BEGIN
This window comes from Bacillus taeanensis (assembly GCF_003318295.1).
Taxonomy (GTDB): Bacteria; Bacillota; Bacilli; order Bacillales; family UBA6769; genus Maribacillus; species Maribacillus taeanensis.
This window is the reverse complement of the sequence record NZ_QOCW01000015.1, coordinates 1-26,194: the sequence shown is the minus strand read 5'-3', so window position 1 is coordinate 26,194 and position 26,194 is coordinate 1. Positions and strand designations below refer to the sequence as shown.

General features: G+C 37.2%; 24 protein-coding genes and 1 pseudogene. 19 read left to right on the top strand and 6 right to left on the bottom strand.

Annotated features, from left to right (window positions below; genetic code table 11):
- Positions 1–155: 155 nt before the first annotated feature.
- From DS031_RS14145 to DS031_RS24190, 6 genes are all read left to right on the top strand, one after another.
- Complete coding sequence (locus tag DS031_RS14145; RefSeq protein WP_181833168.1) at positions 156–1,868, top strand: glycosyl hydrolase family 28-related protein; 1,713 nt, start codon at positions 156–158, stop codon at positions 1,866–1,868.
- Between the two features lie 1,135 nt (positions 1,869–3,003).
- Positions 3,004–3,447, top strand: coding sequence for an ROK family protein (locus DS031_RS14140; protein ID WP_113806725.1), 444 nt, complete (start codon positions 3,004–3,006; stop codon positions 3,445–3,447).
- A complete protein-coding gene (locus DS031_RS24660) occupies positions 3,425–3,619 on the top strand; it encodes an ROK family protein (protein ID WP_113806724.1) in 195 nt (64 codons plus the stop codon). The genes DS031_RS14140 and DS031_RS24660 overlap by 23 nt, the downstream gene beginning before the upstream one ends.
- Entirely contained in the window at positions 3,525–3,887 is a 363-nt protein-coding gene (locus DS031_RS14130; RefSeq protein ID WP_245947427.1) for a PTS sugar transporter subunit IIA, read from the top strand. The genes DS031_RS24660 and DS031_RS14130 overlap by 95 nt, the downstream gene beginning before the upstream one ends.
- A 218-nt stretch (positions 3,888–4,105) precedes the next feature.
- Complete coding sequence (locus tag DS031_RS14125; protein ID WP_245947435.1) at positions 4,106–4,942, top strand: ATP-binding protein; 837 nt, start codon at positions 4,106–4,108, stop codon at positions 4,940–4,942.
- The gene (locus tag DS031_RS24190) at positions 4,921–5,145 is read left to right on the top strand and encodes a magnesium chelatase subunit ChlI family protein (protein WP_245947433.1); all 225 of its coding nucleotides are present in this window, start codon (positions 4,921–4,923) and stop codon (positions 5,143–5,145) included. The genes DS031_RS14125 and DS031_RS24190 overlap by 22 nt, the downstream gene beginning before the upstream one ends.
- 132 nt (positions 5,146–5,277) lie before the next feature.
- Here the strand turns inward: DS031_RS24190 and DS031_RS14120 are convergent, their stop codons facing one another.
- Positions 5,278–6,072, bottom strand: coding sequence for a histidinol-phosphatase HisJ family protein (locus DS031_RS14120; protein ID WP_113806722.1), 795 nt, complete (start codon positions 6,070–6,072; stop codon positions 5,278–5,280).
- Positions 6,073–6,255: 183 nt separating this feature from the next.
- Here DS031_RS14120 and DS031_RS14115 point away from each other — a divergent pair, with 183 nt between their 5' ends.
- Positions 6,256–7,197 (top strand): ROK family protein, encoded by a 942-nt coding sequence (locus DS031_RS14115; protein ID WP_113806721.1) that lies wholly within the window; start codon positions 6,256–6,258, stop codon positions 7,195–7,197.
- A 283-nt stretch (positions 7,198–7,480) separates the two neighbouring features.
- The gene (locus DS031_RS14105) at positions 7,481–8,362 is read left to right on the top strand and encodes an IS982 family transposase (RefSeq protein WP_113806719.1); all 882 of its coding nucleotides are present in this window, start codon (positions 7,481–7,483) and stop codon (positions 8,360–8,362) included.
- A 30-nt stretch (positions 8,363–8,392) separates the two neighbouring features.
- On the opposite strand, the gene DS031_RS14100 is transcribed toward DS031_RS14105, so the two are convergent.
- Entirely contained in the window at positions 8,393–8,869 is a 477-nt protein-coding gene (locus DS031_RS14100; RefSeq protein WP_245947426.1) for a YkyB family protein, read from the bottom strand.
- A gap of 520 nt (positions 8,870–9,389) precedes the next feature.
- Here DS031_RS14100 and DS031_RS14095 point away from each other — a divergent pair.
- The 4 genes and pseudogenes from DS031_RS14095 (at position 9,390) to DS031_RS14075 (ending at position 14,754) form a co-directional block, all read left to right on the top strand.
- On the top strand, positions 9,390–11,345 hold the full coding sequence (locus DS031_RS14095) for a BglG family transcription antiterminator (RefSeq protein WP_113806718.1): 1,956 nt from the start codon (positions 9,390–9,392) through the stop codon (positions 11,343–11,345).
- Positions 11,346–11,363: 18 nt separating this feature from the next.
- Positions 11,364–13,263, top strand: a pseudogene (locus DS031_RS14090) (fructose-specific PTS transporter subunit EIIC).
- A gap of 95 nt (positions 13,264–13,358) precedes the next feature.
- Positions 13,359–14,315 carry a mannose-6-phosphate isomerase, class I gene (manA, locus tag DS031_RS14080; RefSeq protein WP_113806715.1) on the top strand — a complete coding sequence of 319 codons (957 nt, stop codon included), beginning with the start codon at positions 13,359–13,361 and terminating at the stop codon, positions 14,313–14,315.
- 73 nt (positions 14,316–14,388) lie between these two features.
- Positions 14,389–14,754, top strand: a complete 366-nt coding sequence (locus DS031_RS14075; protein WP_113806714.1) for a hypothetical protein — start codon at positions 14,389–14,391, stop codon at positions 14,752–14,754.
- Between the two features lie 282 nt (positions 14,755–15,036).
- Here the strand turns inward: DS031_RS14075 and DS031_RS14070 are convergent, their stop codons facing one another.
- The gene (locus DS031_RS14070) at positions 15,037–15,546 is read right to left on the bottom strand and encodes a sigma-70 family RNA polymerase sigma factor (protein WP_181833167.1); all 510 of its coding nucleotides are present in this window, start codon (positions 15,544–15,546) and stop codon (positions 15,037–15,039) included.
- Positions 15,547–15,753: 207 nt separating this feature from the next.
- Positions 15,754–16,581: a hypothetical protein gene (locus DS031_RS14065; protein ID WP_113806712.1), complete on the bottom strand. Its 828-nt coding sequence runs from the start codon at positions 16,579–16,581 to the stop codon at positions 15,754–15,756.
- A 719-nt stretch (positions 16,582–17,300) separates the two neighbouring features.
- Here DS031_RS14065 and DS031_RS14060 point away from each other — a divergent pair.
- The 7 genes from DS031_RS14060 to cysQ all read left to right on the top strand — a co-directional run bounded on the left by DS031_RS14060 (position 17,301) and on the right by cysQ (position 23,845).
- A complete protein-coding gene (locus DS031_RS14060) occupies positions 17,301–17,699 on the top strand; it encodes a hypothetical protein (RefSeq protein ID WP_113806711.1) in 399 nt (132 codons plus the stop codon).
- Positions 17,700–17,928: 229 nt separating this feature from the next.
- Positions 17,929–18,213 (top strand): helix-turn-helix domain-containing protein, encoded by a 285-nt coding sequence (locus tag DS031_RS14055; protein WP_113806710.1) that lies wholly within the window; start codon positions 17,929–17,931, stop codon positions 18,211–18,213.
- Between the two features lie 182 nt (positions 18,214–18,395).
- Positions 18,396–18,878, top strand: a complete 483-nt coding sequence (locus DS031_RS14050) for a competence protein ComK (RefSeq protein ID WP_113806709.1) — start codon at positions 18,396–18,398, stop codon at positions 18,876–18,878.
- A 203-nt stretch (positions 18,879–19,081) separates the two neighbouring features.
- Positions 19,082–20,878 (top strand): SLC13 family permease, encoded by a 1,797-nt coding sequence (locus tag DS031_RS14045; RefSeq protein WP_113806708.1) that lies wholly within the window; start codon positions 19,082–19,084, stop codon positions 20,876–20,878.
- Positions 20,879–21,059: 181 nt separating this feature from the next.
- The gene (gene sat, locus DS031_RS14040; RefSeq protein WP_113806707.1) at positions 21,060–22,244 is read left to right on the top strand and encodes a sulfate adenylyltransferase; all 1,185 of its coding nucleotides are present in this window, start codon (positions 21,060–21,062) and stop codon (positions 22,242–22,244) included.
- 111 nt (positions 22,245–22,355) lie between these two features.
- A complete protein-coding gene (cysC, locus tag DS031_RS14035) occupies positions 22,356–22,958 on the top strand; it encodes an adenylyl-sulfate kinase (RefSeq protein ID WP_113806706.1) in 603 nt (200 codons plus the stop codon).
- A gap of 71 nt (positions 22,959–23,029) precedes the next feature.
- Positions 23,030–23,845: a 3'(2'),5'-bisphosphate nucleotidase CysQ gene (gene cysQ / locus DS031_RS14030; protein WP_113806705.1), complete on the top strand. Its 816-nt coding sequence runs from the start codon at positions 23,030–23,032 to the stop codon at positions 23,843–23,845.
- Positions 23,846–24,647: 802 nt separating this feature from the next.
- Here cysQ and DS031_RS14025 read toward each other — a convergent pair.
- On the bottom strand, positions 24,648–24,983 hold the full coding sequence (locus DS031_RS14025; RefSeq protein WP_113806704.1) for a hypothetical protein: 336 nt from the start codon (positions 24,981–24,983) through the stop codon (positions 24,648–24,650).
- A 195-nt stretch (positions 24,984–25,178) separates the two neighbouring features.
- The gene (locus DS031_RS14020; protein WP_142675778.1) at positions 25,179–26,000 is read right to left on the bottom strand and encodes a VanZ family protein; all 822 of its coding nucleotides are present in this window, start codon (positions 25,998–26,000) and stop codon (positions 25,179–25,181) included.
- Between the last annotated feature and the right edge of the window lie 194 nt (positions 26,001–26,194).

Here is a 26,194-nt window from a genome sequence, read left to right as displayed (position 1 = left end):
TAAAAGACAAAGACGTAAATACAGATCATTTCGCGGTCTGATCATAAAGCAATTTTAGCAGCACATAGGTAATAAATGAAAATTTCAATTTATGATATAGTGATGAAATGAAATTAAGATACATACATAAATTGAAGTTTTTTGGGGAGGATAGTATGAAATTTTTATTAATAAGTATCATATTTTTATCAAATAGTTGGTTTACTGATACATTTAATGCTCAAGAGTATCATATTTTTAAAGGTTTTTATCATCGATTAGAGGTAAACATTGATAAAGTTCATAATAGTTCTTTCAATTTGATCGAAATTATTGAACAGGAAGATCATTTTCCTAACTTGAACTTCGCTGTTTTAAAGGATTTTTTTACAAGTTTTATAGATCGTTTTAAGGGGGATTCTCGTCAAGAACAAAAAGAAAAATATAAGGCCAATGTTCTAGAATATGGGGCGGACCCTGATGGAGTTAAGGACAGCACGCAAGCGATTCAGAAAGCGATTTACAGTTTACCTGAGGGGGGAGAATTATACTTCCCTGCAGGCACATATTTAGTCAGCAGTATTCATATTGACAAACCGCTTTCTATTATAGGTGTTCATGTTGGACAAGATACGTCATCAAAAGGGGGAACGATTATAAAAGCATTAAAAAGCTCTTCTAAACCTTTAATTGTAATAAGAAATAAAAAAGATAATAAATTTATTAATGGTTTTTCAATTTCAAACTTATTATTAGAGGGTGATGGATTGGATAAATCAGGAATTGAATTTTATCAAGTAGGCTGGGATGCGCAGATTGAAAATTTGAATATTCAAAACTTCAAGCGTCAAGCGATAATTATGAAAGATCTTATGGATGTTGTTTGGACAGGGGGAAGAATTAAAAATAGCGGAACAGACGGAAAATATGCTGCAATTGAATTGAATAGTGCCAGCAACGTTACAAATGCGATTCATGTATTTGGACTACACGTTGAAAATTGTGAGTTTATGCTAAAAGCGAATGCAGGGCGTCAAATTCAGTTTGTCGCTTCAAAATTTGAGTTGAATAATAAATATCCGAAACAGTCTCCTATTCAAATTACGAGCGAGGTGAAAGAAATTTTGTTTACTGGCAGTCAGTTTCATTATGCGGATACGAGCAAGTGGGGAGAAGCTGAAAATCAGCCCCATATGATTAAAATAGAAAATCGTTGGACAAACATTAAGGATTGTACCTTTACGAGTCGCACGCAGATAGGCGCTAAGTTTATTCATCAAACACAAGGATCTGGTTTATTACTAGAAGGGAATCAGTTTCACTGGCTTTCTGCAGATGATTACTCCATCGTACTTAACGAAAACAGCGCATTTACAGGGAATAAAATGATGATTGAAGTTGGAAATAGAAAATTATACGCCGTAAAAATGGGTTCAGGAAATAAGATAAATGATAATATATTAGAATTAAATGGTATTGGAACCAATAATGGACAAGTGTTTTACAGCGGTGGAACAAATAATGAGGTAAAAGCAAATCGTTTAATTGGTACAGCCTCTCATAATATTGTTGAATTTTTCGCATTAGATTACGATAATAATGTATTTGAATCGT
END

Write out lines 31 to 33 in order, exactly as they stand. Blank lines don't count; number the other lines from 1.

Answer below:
- Positions 11,346–11,363: 18 nt separating this feature from the next.
- Positions 11,364–13,263, top strand: a pseudogene (locus DS031_RS14090) (fructose-specific PTS transporter subunit EIIC).
- A gap of 95 nt (positions 13,264–13,358) precedes the next feature.